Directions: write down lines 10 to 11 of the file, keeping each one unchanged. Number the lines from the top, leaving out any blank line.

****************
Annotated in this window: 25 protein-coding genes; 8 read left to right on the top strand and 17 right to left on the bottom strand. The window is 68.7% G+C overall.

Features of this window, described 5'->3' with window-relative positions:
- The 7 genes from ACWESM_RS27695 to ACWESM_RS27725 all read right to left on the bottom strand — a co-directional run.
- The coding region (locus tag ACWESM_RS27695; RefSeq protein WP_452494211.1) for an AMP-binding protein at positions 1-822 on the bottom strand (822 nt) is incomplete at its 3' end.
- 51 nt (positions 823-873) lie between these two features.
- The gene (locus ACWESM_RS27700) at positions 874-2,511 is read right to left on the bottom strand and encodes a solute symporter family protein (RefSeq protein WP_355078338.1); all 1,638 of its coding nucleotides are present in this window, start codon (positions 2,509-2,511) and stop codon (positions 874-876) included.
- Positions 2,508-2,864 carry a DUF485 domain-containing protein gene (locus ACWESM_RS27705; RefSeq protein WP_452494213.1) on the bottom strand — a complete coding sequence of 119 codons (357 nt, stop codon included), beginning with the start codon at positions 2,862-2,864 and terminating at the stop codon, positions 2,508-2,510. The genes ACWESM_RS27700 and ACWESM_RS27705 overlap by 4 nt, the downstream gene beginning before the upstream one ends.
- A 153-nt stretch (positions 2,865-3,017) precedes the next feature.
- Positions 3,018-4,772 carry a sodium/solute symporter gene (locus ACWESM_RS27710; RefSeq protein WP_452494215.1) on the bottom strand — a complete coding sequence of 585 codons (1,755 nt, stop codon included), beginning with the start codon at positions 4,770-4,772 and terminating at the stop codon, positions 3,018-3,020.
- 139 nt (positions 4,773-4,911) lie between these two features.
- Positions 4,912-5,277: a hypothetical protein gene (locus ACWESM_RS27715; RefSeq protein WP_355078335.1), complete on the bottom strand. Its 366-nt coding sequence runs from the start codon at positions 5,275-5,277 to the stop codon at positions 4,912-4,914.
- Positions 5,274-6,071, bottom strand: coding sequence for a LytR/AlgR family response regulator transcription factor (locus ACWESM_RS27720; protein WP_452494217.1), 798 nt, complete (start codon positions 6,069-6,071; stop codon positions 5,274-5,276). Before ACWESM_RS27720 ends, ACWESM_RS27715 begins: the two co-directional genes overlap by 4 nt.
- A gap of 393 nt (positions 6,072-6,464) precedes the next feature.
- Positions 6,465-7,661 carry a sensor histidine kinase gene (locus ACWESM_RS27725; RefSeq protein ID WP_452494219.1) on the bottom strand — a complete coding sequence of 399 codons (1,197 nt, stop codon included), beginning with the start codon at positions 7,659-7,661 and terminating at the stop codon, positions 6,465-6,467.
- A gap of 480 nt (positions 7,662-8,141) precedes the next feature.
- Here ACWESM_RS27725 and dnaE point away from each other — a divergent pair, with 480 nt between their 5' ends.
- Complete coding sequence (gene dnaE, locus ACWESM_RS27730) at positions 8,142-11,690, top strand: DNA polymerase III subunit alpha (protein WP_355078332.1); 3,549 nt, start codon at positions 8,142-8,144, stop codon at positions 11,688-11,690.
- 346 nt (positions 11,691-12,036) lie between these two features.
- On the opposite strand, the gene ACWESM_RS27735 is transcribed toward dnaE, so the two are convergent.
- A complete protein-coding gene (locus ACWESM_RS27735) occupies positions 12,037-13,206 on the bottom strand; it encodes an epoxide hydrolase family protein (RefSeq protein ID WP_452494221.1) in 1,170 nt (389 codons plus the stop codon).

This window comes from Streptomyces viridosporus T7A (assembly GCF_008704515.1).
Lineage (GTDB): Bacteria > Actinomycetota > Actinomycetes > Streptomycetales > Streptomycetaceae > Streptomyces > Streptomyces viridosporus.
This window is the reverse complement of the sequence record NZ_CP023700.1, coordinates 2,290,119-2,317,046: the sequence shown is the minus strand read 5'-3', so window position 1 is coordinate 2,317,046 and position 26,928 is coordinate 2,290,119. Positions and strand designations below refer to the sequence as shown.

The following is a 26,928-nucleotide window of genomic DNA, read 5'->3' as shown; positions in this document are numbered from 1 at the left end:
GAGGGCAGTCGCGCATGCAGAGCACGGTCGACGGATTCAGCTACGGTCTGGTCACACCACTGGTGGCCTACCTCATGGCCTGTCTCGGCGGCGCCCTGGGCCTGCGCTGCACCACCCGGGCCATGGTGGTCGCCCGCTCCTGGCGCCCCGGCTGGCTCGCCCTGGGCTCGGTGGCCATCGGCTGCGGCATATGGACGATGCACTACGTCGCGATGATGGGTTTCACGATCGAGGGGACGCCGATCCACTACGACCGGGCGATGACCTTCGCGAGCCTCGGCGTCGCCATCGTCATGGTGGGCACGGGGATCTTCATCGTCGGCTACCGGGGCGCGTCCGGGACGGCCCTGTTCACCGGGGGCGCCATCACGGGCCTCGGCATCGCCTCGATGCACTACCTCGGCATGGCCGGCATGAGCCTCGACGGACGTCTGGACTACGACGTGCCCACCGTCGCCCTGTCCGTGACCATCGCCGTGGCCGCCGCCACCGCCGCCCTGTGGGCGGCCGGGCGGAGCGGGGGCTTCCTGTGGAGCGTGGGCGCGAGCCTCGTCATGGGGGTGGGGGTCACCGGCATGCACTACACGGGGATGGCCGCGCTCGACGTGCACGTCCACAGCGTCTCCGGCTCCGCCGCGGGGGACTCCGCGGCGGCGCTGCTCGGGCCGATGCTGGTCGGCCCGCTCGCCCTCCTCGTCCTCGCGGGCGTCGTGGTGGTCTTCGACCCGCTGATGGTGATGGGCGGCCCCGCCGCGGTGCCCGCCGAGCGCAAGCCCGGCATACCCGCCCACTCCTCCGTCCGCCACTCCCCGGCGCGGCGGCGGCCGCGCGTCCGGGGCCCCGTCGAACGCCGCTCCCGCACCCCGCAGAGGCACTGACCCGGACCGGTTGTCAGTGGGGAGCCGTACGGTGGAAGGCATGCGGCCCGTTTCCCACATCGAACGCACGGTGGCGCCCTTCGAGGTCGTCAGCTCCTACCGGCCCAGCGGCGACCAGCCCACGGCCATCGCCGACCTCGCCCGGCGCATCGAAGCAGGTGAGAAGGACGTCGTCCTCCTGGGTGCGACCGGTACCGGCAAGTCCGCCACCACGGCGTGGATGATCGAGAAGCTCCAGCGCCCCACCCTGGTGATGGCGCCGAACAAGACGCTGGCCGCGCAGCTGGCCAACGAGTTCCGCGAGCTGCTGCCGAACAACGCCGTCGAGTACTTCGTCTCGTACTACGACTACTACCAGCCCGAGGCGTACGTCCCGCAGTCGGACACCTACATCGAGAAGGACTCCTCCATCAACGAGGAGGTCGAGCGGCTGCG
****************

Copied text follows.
- 139 nt (positions 4,773-4,911) lie between these two features.
- Positions 4,912-5,277: a hypothetical protein gene (locus ACWESM_RS27715; RefSeq protein WP_355078335.1), complete on the bottom strand. Its 366-nt coding sequence runs from the start codon at positions 5,275-5,277 to the stop codon at positions 4,912-4,914.